How do VoIP devices punch holes for RTP?

Discussion in 'VOIP' started by Gilles Ganault, Apr 15, 2007.

  1. Hi

    I was wondering: How do SIP devices open the ports they need for RTP?

    I'm about to send an IP phone to someone who doesn't know much about
    things computers, so I need to find out if his router can handle
    SIP/RTP automagically, or if he'll need to map incoming ports to this

    Is there a way to check this easily? Some special words to look for in
    the router's documentation ("UPnP?")? Some utility I can run from the
    outside or that he can download and run on his computer to check if
    his router will open ports dynamically?

    Thank you.
    Gilles Ganault, Apr 15, 2007
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  2. Ideally the phones would be put in front of any firewalls or NAT
    translations. That's how SIP and RTP are meant to be run and doing it
    any other way is a bit of an uphill battle.

    If you do need to run SIP and RTP behind a firewall or NAT box you'll
    need to read up on "stun" and configure the phones to use one. If
    things are working correctly stun should take care of opening up
    any stateful firewall and working around any NAT translations.

    Wolfgang S. Rupprecht, Apr 15, 2007
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  3. Gilles Ganault

    Hongtian Guest

    If your SIP client (or SIP phone) can support STUN protocol, it will
    be very easy to through NAT with a STUN server.

    If you want to run your SIP server on microsoft windows platform, I
    suggest you to try miniSipServer which is a SIP&STUN server.

    If you have a linux computer, it is better to try Asterisk or Brekeke
    SIP server, they are also very good choices. But they cannot be STUN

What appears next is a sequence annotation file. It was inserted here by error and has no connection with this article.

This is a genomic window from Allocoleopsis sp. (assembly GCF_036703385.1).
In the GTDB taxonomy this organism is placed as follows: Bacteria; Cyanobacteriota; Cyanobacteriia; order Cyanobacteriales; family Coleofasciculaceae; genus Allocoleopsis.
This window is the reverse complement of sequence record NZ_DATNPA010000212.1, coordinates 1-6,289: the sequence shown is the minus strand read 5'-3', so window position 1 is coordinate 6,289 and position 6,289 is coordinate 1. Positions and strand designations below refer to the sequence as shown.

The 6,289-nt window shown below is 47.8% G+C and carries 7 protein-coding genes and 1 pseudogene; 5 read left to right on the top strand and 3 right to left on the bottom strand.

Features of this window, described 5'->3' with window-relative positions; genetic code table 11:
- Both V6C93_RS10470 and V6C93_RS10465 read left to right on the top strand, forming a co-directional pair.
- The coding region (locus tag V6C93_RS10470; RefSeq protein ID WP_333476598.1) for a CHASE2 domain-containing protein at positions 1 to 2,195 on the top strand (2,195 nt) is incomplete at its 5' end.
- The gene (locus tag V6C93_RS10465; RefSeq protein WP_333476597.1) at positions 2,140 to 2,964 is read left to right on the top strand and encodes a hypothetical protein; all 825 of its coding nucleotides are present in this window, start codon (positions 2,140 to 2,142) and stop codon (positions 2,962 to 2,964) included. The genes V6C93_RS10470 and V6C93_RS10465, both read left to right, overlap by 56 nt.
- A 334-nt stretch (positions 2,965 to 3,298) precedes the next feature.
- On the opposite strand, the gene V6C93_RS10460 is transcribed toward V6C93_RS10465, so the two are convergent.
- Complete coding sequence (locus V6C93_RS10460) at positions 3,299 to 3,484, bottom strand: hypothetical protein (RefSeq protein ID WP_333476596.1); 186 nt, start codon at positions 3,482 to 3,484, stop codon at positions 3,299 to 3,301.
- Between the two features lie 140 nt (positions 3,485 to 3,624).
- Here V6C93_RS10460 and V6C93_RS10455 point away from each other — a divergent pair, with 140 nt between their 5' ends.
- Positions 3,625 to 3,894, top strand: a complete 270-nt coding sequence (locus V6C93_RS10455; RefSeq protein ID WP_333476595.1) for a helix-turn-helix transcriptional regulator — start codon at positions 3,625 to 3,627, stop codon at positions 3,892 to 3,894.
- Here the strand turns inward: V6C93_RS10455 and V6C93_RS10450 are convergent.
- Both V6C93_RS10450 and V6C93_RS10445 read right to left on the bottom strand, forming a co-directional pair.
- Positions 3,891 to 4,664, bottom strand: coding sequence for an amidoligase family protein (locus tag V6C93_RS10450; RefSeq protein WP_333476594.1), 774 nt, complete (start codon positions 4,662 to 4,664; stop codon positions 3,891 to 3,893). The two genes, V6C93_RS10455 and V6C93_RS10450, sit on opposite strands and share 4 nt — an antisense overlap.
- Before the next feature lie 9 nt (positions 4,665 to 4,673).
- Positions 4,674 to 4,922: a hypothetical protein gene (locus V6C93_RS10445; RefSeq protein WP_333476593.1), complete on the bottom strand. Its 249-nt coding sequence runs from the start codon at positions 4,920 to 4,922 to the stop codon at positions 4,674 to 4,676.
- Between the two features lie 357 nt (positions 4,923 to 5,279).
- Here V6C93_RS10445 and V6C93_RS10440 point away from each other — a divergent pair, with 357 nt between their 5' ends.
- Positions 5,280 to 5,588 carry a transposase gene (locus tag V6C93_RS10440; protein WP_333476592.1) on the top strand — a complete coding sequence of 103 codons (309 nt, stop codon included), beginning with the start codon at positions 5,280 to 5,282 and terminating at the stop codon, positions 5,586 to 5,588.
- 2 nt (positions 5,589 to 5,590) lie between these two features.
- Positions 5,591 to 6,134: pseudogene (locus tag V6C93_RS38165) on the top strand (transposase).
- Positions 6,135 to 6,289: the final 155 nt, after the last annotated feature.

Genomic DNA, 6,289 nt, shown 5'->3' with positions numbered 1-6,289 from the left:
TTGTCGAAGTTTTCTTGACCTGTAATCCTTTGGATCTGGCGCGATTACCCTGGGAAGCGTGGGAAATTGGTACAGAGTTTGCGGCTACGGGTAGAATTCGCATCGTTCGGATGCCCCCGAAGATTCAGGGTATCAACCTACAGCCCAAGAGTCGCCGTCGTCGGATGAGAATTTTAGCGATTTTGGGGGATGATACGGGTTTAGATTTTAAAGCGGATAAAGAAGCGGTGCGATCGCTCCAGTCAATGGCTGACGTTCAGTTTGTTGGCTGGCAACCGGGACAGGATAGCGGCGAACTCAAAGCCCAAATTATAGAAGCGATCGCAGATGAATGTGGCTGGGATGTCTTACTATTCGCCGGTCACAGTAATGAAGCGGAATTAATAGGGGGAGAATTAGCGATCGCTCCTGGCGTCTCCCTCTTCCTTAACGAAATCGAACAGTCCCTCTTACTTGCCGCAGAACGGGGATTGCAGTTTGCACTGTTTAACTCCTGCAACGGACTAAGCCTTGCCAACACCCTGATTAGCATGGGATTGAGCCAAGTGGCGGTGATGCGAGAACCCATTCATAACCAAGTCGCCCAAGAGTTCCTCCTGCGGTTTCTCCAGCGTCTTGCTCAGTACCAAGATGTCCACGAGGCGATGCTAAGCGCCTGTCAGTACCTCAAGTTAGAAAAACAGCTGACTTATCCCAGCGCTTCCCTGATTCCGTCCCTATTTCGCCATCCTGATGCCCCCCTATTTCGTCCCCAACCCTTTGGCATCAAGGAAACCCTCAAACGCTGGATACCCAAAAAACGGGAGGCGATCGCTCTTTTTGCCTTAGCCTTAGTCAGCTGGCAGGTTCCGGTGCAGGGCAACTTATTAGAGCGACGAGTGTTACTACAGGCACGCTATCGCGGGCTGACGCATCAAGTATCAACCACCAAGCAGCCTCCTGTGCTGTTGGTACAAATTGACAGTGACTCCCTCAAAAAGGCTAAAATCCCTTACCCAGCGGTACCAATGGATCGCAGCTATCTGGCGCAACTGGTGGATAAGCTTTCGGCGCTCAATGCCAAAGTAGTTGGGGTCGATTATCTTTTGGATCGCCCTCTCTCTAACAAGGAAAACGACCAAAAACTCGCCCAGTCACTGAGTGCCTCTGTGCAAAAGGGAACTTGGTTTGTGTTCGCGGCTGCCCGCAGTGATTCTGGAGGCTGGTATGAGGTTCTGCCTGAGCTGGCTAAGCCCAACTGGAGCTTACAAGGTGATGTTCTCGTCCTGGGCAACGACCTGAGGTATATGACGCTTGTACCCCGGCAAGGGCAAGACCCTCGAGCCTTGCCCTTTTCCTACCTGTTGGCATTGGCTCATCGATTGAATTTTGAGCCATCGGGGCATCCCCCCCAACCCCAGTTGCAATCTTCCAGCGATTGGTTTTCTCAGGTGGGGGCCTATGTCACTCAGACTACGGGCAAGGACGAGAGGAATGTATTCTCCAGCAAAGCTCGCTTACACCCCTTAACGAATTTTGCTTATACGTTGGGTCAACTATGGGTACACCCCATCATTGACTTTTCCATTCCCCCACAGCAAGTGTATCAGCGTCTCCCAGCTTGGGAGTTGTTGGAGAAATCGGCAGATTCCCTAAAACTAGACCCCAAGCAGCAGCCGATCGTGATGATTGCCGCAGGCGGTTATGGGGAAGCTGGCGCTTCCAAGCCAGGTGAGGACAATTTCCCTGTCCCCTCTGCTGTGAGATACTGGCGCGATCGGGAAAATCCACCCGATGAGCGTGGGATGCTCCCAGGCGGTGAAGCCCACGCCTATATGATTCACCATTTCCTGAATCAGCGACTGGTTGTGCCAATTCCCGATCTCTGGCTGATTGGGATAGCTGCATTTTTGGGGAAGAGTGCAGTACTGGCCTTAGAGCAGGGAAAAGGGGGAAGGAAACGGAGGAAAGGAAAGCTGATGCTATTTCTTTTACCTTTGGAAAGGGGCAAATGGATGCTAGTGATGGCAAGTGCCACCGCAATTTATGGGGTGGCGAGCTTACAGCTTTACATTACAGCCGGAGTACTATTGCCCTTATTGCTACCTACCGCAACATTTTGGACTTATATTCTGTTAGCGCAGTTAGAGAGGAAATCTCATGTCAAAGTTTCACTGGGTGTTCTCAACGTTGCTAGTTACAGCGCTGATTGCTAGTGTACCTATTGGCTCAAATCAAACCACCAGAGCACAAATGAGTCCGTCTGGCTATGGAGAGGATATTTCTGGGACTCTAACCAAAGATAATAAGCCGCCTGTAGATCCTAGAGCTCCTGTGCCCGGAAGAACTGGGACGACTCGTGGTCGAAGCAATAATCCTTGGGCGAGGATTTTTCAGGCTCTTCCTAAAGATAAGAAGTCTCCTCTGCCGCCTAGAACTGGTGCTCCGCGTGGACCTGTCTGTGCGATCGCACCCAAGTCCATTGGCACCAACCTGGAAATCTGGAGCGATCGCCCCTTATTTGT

server at the same time, then you can try '' as your
    STUN server.

    Enjoy SIP!
    Hongtian, Apr 16, 2007
  4. Thanks guys for the tip. I though STUN was simply a way for an SIP
    device in a private LAN to learn its public IP address by connecting
    out to a STUN server on the Net, but I guess that, when running in
    STUN mode, an SIP device keeps sending packets out to keep some ports
    open on the router.

    In that case, how can the remote SIP device use those open ports? Is
    an open UDP port available for use by any remote host, even if it's
    not the STUN server that was used to open them in the first place?

    I'll read up on STUN. Thank you.
    Gilles Ganault, Apr 17, 2007
  5. I believe the STUN hack works as such: Initially both sides talk to
    the stun server and it relays the packets. After a while the two
    endpoints try to talk to each other directly using the same ports that
    they used when talking indirectly via the stun server. The act of the
    local phone sending a UDP packet out to the remote phone through the
    local stateful firewall should cause the firewall to create a second
    opening, this time for the remote phone. Since both sides are doing
    the same thing, both firewalls should end up having pass rules
    inserted for packets from both the stun server and for the direct UDP
    link to the other side. (This is just from my cursory reading, I may
    have some of the details wrong. Corrections welcome.)

    Wolfgang S. Rupprecht, Apr 17, 2007
  6. Thanks for the explanation, but most calls are made from two phones
    that don't use the same STUN server, if at all. In that case, I wonder
    how the STUN trick works.

    I'll see what documentation I can gather about STUN, UPnP and possibly
    other tricks SIP phones can use to open RTP ports dynamically.
    Gilles Ganault, Apr 18, 2007
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